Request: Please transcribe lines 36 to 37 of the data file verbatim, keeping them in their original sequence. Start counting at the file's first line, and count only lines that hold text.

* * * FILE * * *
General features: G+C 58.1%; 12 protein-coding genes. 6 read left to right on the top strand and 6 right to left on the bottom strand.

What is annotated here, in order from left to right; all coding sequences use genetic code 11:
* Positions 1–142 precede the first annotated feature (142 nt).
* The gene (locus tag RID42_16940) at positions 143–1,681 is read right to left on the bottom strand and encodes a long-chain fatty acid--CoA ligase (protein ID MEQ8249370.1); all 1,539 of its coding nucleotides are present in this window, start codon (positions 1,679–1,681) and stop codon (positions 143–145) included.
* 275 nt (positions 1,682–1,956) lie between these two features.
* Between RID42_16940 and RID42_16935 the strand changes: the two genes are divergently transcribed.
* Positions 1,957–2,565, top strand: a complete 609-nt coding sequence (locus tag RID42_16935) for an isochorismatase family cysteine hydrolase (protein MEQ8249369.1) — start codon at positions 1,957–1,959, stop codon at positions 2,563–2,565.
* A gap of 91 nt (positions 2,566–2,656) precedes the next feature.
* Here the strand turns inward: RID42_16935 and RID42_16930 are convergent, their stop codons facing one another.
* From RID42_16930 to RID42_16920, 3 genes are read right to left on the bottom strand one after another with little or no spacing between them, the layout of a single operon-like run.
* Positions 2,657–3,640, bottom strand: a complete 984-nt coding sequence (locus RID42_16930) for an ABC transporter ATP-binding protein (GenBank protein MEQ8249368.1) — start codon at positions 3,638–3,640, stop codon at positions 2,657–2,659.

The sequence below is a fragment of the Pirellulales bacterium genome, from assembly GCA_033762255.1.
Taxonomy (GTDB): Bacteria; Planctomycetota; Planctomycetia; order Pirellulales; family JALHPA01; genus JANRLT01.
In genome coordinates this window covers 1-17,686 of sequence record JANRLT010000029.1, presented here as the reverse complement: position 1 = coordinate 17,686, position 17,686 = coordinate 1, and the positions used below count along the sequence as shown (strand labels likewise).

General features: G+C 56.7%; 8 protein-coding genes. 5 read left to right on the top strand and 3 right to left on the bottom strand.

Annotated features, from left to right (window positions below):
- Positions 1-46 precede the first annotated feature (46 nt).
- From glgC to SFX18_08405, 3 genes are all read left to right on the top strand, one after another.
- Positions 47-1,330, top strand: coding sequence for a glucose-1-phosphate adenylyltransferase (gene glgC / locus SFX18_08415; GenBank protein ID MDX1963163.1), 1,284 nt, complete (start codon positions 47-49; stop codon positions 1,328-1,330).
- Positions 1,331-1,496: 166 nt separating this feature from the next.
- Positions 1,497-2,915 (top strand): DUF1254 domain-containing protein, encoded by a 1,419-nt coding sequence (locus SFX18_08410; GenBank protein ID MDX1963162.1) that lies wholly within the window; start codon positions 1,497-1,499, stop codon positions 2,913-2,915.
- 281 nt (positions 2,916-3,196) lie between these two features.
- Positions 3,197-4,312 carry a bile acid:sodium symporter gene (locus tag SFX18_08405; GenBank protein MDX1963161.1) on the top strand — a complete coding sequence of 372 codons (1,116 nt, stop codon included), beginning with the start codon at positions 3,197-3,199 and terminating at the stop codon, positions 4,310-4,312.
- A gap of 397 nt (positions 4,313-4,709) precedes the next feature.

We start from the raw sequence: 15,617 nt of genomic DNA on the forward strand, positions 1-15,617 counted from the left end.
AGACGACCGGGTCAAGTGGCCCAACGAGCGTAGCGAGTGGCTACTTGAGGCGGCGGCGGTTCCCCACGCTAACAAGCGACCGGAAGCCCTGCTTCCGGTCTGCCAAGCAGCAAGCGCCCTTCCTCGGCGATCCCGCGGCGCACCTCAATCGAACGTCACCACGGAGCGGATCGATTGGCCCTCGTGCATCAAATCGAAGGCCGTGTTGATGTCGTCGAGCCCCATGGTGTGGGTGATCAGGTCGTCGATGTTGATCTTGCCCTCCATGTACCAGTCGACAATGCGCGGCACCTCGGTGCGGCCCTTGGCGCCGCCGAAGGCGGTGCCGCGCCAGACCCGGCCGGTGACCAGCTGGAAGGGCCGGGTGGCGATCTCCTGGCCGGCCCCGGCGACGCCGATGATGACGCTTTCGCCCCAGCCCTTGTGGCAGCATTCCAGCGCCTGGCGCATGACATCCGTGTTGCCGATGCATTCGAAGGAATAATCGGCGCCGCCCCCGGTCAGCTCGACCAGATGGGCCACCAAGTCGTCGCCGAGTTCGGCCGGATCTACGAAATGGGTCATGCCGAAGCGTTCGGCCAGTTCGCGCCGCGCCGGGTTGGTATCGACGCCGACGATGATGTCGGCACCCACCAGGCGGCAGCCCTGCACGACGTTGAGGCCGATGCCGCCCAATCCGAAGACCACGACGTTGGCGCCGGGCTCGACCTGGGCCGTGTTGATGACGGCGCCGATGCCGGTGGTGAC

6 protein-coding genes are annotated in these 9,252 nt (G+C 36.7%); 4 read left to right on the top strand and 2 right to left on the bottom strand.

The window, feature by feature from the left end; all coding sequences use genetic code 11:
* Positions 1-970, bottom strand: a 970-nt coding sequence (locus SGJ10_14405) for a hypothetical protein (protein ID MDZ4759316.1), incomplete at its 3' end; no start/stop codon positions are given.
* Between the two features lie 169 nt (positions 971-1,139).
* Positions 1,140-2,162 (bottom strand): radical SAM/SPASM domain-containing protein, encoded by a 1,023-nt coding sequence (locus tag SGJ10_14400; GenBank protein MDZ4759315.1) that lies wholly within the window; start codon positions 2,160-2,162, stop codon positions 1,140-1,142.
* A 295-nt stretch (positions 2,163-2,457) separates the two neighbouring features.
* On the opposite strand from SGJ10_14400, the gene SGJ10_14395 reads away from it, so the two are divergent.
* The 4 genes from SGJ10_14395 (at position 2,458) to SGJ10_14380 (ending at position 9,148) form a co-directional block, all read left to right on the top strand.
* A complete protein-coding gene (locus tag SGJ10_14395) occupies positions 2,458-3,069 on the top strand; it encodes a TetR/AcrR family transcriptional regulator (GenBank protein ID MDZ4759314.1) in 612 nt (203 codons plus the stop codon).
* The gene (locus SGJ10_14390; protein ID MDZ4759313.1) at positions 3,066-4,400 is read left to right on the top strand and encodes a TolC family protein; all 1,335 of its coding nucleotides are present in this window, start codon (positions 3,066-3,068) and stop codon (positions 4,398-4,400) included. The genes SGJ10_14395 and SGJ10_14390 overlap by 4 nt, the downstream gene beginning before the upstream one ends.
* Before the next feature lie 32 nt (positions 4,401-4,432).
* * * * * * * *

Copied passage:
* The gene (locus SGJ10_14390; protein ID MDZ4759313.1) at positions 3,066-4,400 is read left to right on the top strand and encodes a TolC family protein; all 1,335 of its coding nucleotides are present in this window, start codon (positions 3,066-3,068) and stop codon (positions 4,398-4,400) included. The genes SGJ10_14395 and SGJ10_14390 overlap by 4 nt, the downstream gene beginning before the upstream one ends.
* Before the next feature lie 32 nt (positions 4,401-4,432).